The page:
By Tulsi van de Graaff
- It’s the team leader yelling ‘are you an idiot?’
- It’s the manager, who doesn’t check in with staff about how they’re doing and doesn’t seem interested.
- It’s the partner in the firm not introducing the new lawyer to the team.
- It’s the manager shouting across the partition for an answer to data that she needs and getting frustrated when she doesn’t get it immediately.
- It’s the team going out for lunch with the chosen few, not inviting others and whispering to each other while other staff are around.
- It’s the distressing work event that happens to a staff member, yet no manager checks how she is doing a day after, two days after, a week after or ever.
- It’s the person who says ‘yes, but’ in most meetings, turns up late and no-one has talked to him about this.
- It’s the team member who criticises others ‘in the nicest possible way’ and no-one has said that it makes them feel bad and no manager has called out the behaviour.
- It’s staff becoming so disheartened by the communication of the boss that they do the bare minimum even though they used to be the ones who would turn up early, leave late and do everything enthusiastically to get the job done.
- It’s the team that hasn’t talked about how they want to work together and irritations arise because there is a lack of clarity about their roles and expectations of each other.
- It’s the ‘bully’ who complains about everyone else while the team complains about her and the manager tries to be ‘fair’ and in doing so causes distress to the team who are getting complaints from customers because the team is barely functioning.
These are the common themes we see and the common challenges we address and it’s costing your staff, your team, management and the organisation, time, money, well being, productivity, reputation and profit.
In the work that we do, we see again and again the need to develop leaders and staff to be able to address these kinds of issues. It’s supporting leaders to lead bravely and with inspiration. It’s helping staff manage their own challenging emotions. It’s developing staff so they can communicate and engage in a way that enhances connection and minimises disconnection and conflict including raising issues appropriately, actively listen with interest and empathy and expressing appreciation.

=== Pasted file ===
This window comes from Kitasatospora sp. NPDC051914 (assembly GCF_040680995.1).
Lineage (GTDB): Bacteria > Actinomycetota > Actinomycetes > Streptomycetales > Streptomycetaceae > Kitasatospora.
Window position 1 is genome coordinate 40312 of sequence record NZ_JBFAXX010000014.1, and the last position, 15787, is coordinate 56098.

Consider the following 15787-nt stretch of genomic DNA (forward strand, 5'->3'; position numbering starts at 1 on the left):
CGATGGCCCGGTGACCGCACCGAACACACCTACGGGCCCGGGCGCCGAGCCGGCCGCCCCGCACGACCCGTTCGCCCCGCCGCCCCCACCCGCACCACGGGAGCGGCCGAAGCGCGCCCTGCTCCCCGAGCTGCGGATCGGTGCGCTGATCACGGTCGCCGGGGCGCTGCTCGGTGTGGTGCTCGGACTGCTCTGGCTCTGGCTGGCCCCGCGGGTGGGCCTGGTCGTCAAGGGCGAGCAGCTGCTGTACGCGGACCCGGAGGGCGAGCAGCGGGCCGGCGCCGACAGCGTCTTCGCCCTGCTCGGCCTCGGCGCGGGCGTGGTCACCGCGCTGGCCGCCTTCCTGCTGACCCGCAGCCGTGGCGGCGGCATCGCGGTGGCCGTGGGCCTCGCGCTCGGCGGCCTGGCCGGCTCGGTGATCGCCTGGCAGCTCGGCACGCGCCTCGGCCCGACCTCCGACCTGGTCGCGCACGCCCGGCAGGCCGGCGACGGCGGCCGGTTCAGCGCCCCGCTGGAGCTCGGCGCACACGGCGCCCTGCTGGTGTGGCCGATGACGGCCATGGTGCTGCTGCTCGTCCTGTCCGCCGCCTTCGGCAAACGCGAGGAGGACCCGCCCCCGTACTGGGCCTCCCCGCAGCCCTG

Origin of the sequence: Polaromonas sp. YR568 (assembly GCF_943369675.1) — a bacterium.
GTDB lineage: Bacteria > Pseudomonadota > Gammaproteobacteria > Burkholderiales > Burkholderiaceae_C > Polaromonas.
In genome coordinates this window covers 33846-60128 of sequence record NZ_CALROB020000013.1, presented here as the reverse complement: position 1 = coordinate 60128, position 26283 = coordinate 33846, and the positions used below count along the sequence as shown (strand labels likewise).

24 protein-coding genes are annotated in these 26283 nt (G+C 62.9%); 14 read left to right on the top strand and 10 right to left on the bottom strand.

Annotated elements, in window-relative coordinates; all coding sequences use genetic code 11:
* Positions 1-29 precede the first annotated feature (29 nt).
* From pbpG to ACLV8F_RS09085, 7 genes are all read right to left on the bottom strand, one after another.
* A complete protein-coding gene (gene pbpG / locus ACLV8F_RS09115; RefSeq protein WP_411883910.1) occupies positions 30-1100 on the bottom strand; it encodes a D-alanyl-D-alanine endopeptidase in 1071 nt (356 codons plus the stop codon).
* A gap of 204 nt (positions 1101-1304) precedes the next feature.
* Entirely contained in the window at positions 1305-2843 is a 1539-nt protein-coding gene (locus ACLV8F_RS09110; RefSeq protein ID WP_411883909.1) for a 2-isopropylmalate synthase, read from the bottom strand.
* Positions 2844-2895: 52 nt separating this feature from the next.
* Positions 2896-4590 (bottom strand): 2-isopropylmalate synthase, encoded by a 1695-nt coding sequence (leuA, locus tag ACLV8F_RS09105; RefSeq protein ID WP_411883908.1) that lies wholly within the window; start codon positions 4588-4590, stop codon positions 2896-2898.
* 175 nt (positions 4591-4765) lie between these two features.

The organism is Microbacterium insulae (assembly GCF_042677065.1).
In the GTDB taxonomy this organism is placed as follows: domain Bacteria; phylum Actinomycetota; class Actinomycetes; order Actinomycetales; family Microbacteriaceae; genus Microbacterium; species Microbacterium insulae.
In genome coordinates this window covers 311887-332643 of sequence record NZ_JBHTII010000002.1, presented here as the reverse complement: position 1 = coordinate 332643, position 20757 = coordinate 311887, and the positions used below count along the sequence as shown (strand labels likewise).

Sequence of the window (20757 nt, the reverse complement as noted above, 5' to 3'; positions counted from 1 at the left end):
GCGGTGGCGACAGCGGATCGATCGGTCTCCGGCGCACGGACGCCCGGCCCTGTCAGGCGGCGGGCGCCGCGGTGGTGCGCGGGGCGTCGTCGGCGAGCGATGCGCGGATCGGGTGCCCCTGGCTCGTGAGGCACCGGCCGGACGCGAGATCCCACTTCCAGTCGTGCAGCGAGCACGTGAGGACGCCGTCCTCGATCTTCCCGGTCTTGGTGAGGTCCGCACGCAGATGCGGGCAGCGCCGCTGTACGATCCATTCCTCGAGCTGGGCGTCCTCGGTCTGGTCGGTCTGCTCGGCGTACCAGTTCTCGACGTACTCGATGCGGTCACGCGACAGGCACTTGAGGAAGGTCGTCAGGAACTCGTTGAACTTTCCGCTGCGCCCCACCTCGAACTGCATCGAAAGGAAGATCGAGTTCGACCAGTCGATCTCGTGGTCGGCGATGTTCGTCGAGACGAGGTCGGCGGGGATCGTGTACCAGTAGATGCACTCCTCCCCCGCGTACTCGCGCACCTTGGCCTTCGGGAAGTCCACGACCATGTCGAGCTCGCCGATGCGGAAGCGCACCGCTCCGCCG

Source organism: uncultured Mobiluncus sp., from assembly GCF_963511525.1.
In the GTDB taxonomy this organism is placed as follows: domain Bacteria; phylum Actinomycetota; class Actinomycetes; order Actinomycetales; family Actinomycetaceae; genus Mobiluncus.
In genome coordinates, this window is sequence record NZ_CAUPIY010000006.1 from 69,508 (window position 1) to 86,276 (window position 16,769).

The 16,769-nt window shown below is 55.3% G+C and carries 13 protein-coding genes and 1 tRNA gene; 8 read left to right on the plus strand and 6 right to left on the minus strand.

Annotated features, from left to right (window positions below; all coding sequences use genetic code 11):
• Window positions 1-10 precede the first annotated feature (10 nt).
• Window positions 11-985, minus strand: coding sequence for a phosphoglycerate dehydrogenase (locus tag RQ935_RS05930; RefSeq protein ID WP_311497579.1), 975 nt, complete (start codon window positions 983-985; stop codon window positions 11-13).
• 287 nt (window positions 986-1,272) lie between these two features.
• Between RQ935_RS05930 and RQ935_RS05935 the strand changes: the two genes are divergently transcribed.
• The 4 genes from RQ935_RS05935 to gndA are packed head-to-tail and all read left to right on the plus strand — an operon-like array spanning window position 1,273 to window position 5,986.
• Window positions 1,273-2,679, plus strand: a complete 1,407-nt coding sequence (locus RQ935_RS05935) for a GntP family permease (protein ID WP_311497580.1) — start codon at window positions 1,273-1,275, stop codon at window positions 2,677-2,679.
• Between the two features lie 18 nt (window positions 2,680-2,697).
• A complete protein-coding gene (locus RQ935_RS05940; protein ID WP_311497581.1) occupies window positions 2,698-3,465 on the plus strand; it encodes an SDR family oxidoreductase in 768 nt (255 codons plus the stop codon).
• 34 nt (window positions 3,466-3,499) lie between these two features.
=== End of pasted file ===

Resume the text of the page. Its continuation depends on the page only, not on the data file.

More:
We also consistently hear people talking about the ‘soft skills’ but without doubt these are the ‘hard skills’ and the most important ones that will make all the difference to your people and your organisation. I’ve never met anyone who hasn’t been affected by a challenging workplace conflict, a challenging person or a challenging workplace culture. The common theme is avoidance or no or inappropriate action. This doesn’t have to be you. The first step is diagnosing the ‘problem’. The next steps are developing the right skills in your leaders and then taking the steps to set values and expectations, create accountability, appreciate and praise your staff and start on the road to creating a positive workplace culture. It’s possible. It just takes awareness, focus and action. We’re here if you need us.
If you or your organisation needs support with any communication or conflict challenges, cultural change, leadership, staff or team development please email me at firstname.lastname@example.org.